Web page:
- Vitamin K2: “Vitamin K2 may be more difficult to find in typical Western diets than vitamin K1. The MK7 form of vitamin K2 has been shown to be absorbed more efficiently than other forms of vitamin K and may help support bone health and vascular health,” explains Sharafi.
- Magnesium: “Magnesium plays a role in several different processes in the body (from bone health to cell division and more). The caveat is that we need plenty of it to do its job well, and many of us don’t get enough of it through diet alone,” says Sharafi.
Ready to find the right women’s multivitamin for you? Read on to discover the best supplements to consider.
Nature created a multivitamin for her
Where does Brondo turn for multivitamins? It is often Nature Made because”[the capsules] they usually contain amounts of nutrients specific to the population they are made for. The Multivitamin for Her is USP certified and contains 23 key nutrients to provide support for metabolism, bone, muscle and immune system, from folic acid to calcium and iron.
The enriched iron
HUM Base Control Women’s Multivitamin with Iron
“HUM Base Control is our women’s multivitamin with iron that provides 22 vitamins and minerals that can help you meet the recommended daily allowance for most nutrients,” says Martin-Biggers. Vitamin A, vitamin B3, calcium, iron, iodine, magnesium, copper and zinc are just some of the nutrients contained in each vegan tablet, free from artificial sweeteners and preservatives.
The delayed release
Essential Ritual for Women Multivitamin 18+
“The patented delayed-release capsule contains high-quality nutrients including omega-3 DHA from microalgae, vitamin D3 from lichens, and methylated folate,” says Sharafi of Ritual’s multivitamin known as an excellent supplement for women 18-50 . “It is USP Verified, Non-GMO Project Verified and, in a peer-reviewed clinical trial, was shown to increase vitamin D and omega-3 DHA levels in 12 weeks.” This is designed to help not only your hair, skin and nails but also red blood cell formation, antioxidant support, bone and brain health.
For women 50+
One A Day Complete Multivitamin for Women 50+
Brondo is a fan of One A Day Women’s Multivitamin, which offers a selection of supplements to support any concerns you may have. Formulated specifically for women over 50, this supplement aims to promote overall health of the eyes, bones, heart, joints, and immune system.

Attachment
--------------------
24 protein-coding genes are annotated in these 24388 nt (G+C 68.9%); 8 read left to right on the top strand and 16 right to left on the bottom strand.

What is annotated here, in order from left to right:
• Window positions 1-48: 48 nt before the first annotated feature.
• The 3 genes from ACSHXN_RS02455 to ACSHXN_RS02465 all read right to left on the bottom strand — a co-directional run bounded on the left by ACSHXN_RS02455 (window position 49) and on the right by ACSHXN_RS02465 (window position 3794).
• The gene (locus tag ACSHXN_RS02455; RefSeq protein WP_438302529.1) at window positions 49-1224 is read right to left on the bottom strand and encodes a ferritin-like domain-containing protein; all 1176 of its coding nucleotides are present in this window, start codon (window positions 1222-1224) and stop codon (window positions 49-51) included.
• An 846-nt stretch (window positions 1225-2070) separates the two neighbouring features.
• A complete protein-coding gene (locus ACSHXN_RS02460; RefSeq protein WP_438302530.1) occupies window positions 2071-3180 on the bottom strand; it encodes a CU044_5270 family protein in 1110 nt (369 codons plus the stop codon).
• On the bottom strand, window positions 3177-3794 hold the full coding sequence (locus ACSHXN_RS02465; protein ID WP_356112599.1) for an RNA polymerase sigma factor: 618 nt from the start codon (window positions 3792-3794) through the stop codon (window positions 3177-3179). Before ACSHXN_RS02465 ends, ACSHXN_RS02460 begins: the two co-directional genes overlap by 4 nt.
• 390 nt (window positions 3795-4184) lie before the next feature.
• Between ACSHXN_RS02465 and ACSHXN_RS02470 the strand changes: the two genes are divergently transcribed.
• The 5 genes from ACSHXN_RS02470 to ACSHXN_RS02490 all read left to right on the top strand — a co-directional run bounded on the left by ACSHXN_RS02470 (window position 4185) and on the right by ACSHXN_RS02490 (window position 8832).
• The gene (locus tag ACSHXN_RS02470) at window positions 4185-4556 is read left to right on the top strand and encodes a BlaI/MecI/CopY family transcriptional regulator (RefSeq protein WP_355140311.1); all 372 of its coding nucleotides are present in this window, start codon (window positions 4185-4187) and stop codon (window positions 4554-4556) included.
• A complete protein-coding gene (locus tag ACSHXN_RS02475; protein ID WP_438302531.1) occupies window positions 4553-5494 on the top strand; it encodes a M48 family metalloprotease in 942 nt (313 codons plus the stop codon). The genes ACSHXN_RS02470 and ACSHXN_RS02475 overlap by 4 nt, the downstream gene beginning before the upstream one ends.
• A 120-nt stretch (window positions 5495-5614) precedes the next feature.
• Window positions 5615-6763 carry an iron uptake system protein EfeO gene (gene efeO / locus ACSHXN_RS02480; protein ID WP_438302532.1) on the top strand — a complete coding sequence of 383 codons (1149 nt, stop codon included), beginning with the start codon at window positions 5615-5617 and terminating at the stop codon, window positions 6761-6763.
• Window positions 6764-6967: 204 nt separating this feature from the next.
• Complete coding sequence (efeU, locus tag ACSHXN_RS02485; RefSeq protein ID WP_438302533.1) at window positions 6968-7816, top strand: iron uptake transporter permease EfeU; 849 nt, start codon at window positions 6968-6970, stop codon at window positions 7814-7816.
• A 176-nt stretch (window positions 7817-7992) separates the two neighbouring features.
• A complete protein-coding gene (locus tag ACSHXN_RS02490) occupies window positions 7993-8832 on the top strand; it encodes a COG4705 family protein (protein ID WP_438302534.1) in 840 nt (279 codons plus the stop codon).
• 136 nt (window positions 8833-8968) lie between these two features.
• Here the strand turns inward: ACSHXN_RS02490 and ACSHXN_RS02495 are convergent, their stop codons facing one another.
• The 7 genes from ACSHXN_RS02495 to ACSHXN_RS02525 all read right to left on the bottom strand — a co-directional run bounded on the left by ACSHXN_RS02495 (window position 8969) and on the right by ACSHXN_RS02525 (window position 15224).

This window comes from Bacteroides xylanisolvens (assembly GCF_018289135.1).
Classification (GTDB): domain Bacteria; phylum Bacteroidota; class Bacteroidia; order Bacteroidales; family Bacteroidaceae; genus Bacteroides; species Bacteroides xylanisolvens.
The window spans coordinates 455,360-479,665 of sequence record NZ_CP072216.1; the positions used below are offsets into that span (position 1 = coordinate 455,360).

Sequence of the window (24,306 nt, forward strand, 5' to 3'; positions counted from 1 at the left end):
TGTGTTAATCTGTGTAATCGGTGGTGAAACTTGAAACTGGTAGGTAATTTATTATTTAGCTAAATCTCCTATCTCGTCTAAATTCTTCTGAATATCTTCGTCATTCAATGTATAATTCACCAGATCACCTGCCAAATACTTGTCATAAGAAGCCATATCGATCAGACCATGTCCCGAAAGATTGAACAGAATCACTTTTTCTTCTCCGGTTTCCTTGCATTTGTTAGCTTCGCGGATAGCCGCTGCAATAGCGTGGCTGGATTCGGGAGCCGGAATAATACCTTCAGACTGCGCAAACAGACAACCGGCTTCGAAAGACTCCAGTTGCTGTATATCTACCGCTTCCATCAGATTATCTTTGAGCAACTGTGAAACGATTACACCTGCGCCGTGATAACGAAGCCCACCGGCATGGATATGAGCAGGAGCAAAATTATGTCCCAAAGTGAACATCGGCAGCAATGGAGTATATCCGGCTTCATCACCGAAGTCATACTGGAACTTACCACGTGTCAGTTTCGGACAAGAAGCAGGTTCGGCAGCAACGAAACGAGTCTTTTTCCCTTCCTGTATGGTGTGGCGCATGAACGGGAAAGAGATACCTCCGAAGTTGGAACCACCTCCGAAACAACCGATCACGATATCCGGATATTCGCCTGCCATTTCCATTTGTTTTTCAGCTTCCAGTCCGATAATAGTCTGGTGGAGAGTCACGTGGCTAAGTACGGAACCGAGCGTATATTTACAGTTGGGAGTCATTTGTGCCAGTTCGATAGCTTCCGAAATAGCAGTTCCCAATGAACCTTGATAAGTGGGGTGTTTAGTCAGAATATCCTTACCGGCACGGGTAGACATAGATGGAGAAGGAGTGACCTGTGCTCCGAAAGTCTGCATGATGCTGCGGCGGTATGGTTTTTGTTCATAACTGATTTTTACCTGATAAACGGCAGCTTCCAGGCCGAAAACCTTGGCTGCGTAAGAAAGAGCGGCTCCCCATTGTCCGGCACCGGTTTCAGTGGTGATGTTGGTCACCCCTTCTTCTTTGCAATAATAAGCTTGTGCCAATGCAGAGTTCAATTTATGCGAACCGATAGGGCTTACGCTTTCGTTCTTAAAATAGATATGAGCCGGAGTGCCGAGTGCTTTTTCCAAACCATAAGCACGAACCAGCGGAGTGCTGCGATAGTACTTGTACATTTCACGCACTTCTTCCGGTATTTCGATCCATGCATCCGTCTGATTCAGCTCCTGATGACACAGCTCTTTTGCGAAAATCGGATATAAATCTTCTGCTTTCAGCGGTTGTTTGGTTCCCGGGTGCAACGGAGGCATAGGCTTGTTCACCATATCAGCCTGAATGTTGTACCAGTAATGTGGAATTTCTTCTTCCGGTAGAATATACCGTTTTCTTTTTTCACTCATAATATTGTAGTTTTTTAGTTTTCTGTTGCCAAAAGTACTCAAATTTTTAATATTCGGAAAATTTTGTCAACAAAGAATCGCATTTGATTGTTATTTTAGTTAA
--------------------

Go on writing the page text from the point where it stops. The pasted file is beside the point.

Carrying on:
Thorne’s Basic Prenatal
Prenatal supplements help fill nutritional gaps to support a healthy pregnancy for both mother and baby. One crucial nutrient is folic acid or folate. “Getting enough folate, a B vitamin, is especially important for women who could become pregnant, as adequate folate can help reduce the risk of having a baby with spina bifida or anencephaly,” says Rossi. Through additional nutrients like calcium, vitamin A, choline, manganese, and more, this appears to provide support from pre-conception through breastfeeding.
Postnatal Multivitamin Anya + Omega-3
How should you deal with post-pregnancy body changes? Enter Anya’s postnatal supplement. The multivitamin is powered by vegan omega-3s, vitamin C, vitamin D3, folic acid and iron to support the unique needs of a new mom.
Olly Women’s Multivitamin Gummy
Not interested in multivitamins in capsule form? This Choice Olly is a tasty gummy vitamin that makes filling dietary gaps that much easier. Not to mention, it’s enriched with a blend of vitamins A, B, C, D, E, biotin, and folic acid to support mental energy, glowing skin, and strong bones.
New Chapter One Daily Every Woman’s Multivitamin 55+
It is often recommended that postmenopausal women avoid iron supplements. Fortunately, there are good iron-free multivitamins that leave out the mineral, like this option from New Chapter. The NSF Certified supplement is packed with superfood vitamins, minerals and botanicals that are gentle enough to take on an empty stomach.
Care/of the Multivitamin Foundation
Housed in convenient day packs shipped right to your door, Care/of’s supplements take the guesswork out of your daily vitamin intake. Containing vitamins D3, K2 and B12, this appears to fill the nutritional gaps often found in a typical American diet.